The Frozen Chicken’ as Spinneys was fondly referred to back in the 90s being the only retailer selling frozen chickens from a chiller van has come a long way when it comes to innovation over the last six decades. However, what the retailer has found most rewarding – monetarily and intrinsically–has been the realisation that for the business to flourish, they need invest heavily in all things that make a retailer responsible.
I was waiting in the large Spinneys supermarket in Meydan above which is the retailer’s head office, admiring all the bright colours popping from the fresh fruits and vegetables section, when Sunil Kumar Sekharan, the CEO of the chain, greeted me with a warm, bright smile and said, ‘I am not the most media-savvy person you’ll meet, but let’s try this’.
I had met him once before during the RetailME ICONS event last year, where he was one of the 100 recipients of the honour. Now, Sunil’s journey with Spinneys has proved to be a powerful story of ‘rising rightly through the ranks’. He joined the company 27 years ago as store manager and has taken on multiple roles within the chain until he was appointed CEO in 2019.He has displayed tremendous leadership skills throughout his career, but one fundamental motto that he believes in firmly is that, for a businesss to succeed all stakeholders involved need to benefit. I know, it doesn’t rhyme or might not sound as cool as one of those jargon-filled corporate phrases, but this is something Sunil speaks about and abides by in his own humble way.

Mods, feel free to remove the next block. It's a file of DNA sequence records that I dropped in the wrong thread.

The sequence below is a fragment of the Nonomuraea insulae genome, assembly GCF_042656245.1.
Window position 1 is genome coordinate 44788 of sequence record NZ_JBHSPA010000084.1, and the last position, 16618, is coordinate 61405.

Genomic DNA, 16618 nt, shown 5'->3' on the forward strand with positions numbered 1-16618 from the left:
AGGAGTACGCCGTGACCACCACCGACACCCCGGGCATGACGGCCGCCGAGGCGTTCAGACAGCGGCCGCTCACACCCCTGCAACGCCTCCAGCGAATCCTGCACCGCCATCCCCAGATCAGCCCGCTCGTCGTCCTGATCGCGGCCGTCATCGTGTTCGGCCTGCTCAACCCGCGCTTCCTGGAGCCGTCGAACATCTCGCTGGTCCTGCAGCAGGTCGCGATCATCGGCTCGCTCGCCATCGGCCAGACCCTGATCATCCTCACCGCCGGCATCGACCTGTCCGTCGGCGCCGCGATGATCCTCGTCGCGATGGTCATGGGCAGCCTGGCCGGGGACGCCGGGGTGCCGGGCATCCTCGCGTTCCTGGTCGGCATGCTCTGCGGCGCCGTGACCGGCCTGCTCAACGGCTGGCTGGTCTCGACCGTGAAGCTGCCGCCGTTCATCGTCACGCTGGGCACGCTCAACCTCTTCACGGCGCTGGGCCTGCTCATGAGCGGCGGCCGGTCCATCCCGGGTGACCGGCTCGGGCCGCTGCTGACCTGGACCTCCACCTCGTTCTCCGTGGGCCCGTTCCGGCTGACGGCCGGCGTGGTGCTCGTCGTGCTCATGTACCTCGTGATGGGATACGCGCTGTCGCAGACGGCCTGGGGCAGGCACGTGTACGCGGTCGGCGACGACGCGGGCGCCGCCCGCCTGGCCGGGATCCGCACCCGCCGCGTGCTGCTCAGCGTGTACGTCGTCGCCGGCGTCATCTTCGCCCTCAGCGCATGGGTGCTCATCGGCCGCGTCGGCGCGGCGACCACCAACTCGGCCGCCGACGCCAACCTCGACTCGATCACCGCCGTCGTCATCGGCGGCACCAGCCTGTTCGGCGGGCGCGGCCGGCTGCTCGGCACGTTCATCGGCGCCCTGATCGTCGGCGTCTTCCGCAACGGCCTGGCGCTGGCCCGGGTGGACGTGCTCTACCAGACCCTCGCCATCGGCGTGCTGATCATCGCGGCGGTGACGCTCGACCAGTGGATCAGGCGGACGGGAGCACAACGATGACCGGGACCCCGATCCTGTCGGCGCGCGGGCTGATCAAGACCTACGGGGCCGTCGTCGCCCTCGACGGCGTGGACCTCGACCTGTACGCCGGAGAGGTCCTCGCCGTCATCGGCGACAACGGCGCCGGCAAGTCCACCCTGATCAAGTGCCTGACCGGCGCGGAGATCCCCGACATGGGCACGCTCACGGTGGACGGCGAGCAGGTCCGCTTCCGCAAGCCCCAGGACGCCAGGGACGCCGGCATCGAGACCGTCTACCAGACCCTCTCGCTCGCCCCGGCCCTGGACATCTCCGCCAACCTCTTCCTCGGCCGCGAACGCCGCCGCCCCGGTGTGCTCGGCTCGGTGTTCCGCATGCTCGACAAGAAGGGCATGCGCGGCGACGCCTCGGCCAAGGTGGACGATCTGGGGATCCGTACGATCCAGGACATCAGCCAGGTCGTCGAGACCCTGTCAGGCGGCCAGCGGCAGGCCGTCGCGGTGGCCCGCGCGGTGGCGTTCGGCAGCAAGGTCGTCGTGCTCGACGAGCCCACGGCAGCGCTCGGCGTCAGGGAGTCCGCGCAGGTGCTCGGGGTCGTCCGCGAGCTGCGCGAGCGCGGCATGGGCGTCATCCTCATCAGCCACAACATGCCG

However, leading a supermarket chain, which boasts over 65 stores in the UAE and Oman, during a global crisis is no cakewalk. Spinneys’ performance had seen a steady growth with a CAGR of around 13% over the first 15 years since 2000, but started slowing down in the past 5 years. With an estimated market-share of around 7.5% of the UAE’s Hyper/Supermarket business, Spinneys has a high (55%) fresh food business, compared to competitors.